Aureole etc.

Golden Age singers

Nimbus on-line

Faure songs
Charlotte de Rothschild (soprano);

  Founder: Len Mullenger
Classical Editor: Rob Barnett


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Paul DUKAS (1865-1935)
Complete Piano Music: Piano Sonata in E flat minor (1901) [46’34]. La Plainte, au loin, du faune (1902) [5’18]. Variations, Interlude et Finale sur un thème de Rameau (1902) [18’48]. Prélude élégiaque (1909) [4’31].
Chantal Stigliani (piano).
Rec. at L’Atelier Philomuses, Paris, on February 18th-22nd, 2002. [DDD]

NAXOS 8.557053

The young pianist, Chantal Stigliani, is a pupil of the renowned Yvonne Lefébure. She shows a remarkable affinity for the music of her homeland in this excellent release (the quality of both playing and recording belie the super-budget price tag).

Dedicated to Camille Saint-Saëns, the Piano Sonata is a remarkable piece (Dukas was intensely self-critical, and would not let anything less into the public domain that did not reach his high standards). At over three quarters of an hour’s duration, it is a mini-marathon for any player. Its language is of an almost Beethovenian concentration at times.

The shadow of César Franck seems to fall over some of the writing, particularly in the organ-like left-hand passages. Stigliani has a strong sense of rhythm which lends a certain inevitability to proceedings: she only lets herself down with her broken octaves, which can lack depth of sound and a sense of purpose. She is less at home with the simplicity of the slow movement, and the shallow recording does not help matters.

The ‘Vivement’ third movement may well help to explain the paucity of performances of this piece. It is supremely difficult, and unfortunately there is a touch of the typewriter to Stigliani’s efforts. It is important to realise that there is also lyricism in this music, but here the effect is more disjointed than anything else. Things only improve towards the end of the movement, where fragments are juxtaposed with chords.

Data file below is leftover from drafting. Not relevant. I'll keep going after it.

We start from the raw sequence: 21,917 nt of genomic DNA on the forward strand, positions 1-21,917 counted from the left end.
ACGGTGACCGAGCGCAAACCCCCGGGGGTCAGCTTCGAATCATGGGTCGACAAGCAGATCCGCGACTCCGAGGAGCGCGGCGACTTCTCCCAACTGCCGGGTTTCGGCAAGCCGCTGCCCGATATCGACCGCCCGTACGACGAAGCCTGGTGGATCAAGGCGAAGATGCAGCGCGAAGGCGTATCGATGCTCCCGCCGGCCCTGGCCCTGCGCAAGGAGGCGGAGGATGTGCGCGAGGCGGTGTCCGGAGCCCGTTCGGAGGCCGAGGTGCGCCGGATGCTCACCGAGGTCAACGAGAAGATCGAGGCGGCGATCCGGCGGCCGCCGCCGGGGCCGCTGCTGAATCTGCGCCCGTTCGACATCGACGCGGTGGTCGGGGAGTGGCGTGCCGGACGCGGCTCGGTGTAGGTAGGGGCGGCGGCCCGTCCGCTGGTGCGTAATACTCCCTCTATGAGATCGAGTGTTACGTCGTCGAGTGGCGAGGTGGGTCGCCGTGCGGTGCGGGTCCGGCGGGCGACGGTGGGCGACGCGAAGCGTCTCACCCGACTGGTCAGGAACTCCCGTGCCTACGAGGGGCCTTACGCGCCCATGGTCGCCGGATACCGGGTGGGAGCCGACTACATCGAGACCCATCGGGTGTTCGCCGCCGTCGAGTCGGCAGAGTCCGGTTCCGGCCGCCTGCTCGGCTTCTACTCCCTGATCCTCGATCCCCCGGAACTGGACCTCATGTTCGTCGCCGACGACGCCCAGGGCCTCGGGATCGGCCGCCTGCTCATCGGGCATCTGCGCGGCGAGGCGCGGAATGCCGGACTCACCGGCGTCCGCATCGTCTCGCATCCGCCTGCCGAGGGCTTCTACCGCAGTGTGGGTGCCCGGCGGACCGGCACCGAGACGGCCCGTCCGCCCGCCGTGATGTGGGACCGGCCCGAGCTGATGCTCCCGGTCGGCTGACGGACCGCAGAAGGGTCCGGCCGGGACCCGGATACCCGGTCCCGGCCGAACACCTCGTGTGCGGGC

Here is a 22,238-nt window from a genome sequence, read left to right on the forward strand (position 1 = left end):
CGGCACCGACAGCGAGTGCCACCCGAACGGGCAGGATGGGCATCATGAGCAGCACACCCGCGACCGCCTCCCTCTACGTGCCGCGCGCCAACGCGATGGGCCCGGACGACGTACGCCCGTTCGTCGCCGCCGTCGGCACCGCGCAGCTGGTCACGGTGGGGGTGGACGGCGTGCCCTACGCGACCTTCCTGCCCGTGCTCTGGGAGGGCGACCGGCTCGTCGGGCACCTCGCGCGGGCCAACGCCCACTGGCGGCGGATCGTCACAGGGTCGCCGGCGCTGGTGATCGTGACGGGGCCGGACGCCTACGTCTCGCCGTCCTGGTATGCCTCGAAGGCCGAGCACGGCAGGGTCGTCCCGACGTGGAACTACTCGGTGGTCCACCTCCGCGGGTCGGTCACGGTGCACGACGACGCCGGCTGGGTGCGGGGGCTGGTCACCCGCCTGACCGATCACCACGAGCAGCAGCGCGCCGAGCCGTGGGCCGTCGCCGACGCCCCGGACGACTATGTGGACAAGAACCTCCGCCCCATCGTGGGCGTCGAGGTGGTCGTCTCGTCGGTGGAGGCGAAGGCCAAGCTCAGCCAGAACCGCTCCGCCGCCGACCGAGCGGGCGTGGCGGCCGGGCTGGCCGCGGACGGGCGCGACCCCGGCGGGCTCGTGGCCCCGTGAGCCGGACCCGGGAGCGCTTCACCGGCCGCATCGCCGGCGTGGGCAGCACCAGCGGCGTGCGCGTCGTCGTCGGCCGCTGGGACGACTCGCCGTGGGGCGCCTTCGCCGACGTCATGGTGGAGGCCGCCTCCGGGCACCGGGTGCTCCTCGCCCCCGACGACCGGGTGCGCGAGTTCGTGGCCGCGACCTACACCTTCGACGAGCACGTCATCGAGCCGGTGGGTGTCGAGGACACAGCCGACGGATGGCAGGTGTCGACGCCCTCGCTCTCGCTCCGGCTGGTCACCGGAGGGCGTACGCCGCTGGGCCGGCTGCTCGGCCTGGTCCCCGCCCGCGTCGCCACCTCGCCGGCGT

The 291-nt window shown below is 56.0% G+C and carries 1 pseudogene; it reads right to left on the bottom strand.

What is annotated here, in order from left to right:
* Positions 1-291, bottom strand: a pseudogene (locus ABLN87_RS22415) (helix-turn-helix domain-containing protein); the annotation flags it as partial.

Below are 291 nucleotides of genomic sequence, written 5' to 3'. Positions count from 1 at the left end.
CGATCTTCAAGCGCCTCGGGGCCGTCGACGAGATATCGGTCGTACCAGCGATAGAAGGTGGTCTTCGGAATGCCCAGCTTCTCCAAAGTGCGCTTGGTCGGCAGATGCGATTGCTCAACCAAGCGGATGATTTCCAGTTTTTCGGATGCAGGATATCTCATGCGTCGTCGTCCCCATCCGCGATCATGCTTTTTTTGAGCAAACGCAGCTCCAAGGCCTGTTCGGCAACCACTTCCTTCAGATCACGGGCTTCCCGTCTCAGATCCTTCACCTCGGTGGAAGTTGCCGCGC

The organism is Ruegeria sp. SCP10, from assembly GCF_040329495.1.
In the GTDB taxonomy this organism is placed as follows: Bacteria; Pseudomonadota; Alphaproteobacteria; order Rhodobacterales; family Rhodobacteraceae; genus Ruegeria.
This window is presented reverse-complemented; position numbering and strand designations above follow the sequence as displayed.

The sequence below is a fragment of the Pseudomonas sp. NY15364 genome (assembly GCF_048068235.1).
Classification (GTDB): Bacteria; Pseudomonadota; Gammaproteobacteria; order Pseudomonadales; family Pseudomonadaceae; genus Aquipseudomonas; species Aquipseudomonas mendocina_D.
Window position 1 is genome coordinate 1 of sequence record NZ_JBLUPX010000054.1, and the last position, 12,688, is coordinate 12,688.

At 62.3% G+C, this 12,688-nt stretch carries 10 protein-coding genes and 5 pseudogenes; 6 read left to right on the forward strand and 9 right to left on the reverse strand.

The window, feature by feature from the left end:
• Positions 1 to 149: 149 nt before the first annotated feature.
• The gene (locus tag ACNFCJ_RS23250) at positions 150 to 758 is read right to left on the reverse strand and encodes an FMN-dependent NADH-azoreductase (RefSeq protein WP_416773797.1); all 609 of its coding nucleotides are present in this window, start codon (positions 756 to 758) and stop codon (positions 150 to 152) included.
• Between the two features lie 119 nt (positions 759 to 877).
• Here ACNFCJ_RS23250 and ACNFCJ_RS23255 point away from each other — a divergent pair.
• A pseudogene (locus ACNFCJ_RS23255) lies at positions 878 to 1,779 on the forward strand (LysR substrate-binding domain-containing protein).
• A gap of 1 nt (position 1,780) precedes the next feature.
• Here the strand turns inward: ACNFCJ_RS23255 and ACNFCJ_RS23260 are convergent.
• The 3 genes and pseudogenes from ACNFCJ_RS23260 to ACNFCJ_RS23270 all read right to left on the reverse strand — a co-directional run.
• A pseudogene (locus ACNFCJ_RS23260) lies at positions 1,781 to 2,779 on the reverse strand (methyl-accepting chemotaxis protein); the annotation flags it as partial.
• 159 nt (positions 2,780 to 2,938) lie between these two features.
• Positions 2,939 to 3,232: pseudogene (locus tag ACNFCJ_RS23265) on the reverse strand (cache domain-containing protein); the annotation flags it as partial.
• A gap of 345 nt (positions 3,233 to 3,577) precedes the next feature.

The Finale is an interesting piece, with hints of Ravel (around 6’06 is close to the climax of Jeux d’eau), not to mention a Lisztian march.

Stigliani comes into direct competition with Margaret Fingerhut on Chandos (CHAN8765) at full price. Both performances are perfectly accepatble, but whet we really need is a major player to take this piece under his/her wing.

The other major work is Variations, Interlude et Finale sur un thème de Rameau. The theme is charming, with a distinct French Drawing-room air about it. Right from the first variation, though, Dukas recontextualises his material, making it his own within a more perfumed setting. The’Interlude’ which separates the eleventh variation from the Finale displays its Impressionist credentials before a jaunty finale. Stigliani provides a convincing interpretation of a little masterpiece.

Two other pieces are included. In the title of La Plainte, au loin, du faune, the reference to Debussy is obvious, and the piece is indeed close in ethos to Prélude de l’après-midi. It is played with great sensitivity here. Last, but not least, the Prélude élégiaque’s Impressionist canvas also holds clues as to Messiaen’s musical forefathers (especially towards the end). Stigliani holds the rarefied atmosphere well. Recommendable, then, especially given the price.

Colin Clarke

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